Weather. Calendar shifts. Experiential spending. Retailers have many “dog ate my homework” excuses for when trading is less than stellar, but when a late snowstorm* forces you to temporarily shut over half your stores, it’s bound to impact the top line. While it’s important to acknowledge the impact of the Beast from the East, it doesn’t take away from the fact that Debenhams, like many department stores today, is struggling to stay relevant.

Strategically, Debenhams is doing all the right things, but today’s results highlight the scale of the challenges confronting UK department stores. Not only are they facing a perfect storm of rising costs and subdued demand, but the original concept of a department store – one-stop shopping – has become completely eroded by online retail.

Unfortunately for Debenhams, many stores are tethered to long-term leases so there is no quick fix for addressing the shift to online shopping.Twenty-five stores will be reviewed as their leases come up for renewal over the next five years. In an ideal world, they’d be more bullish but with an average lease length of 18 years Debenhams doesn’t have the luxury of simply closing stores overnight. Instead, the focus will be on reinvention and rightsizing – they see potential for at least 30 stores to be downsized, in a similar vein to competitors like M&S and House of Fraser.

But make no mistake – the department store model is under threat. In the past, it made sense for retailers to dedicate 100,000-plus square feet to these ‘palaces of consumption’, aggregating lots of brands under one roof. But today, shoppers have access to millions of products at their fingertips, so the idea that a bricks and mortar retailer can still offer ‘everything under one roof’ becomes laughable. Department stores must reposition themselves to be less about product and more about experience. Winning in retail today means excelling where Amazon cannot.

Under Sergio Bucher (ex-Amazon), Debenhams is trying to do exactly that. They’ve embraced store reinvention, recognising that the department store of the future will be a place not only to buy stuff, but also to eat, discover, play and even work. Partnerships with brands like Swoon and Maisons du Monde create a point of differentiation, while the installation of gyms and beauty bars and potential collaboration with WeWork allow Debenhams to make better use of excess space while simultaneously driving footfall. Store reinvention’s not cheap but it’s better than standing still.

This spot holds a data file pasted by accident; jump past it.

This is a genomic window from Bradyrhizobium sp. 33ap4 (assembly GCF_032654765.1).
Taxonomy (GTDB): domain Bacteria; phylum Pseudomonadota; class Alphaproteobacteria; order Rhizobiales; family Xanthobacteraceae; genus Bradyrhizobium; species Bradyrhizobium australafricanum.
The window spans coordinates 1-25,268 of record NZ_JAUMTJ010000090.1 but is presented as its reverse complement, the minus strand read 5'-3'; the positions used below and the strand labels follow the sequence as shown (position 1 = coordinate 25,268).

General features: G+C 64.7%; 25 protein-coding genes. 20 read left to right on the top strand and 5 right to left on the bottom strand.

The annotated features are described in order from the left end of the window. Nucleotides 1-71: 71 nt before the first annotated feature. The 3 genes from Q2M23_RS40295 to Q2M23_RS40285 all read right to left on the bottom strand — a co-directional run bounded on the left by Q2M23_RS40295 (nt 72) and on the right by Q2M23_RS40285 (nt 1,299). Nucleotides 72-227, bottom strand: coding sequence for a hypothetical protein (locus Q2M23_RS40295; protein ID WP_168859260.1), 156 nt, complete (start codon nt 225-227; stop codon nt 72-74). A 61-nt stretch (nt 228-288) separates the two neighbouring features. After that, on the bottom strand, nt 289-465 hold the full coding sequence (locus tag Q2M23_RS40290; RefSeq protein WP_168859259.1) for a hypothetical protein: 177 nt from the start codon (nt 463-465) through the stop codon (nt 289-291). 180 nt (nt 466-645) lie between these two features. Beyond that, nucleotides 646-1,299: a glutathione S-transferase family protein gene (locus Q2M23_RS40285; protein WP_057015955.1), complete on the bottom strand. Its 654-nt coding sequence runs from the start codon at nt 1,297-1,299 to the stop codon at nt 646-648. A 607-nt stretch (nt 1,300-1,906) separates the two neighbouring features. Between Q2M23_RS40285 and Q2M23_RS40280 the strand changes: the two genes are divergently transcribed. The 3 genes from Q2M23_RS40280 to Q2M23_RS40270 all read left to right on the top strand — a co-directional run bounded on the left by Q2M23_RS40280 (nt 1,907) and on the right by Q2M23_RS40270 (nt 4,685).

But amidst all this talk of transformation, it’s easy to lose focus on the basics of retail – price, product, service. This is where Debenhams shoppers have arguably been left feeling underwhelmed. Pricing must be sharper and more trustworthy, range must be simplified (though more compelling) and the overall proposition must become more experiential and service-led. Otherwise, they risk a lot of empty treadmills and brow bars.

*Reference to the snow storm occurred in January during which the UK was blanketed in snow for 2 weeks.

Article originally published in April on: https://nbkretail.com


The 4th edition of Paris Retail Week ended on September 12th after three days dedicated to Smart Phygital. Punctuated by conferences and the Paris Retail Awards ceremony, attending retail professionals shared their experiences and viewpoints on future retail trends.

Final report soon available on: www.parisretailweek.com

Save the date for Paris Retail Week’s next show from 24 to 26  September 2019

La 4ème édition de Paris Retail Week s’est achevée le 12 septembre après trois journées dédiées au thème du Smart Phygital. Au rythme de conférences et de la cérémonie des Paris Retail Awards, les professionnels du secteur présents à Paris expo Porte de Versailles ont partagé leurs expériences et échangé sur les tendances du retail.

Communiqué bilan bientôt disponible sur : www.parisretailweek.com

Rendez-vous pour la prochaine édition de Paris Retail Week du 24 au 26 septembre 2019

 

Previous articleStart-ups are shaking up tomorrow’s retail market
Next articleSmart Phygital trends spotted at Paris Retail Week
Natalie Berg is Retail Analyst and Founder of NBK Retail, a consultancy specialising in strategy and future trends. She has more than 15 years’ experience heading up research teams at world-leading analyst firms Planet Retail and Kantar. As one of the Top 30 global retail influencers, Berg has produced research on a number of industry topics including: convergence of physical and digital retail, click & collect, customer loyalty, discount retailing, store of the future and frictionless commerce. She is a regular TV and radio commentator and her views on retail have been published in the FT, Guardian, BBC, The Times, Retail Week, among others. Natalie’s latest book, about Amazon's role in shaping the future of retail, will be published by Kogan Page in 2019.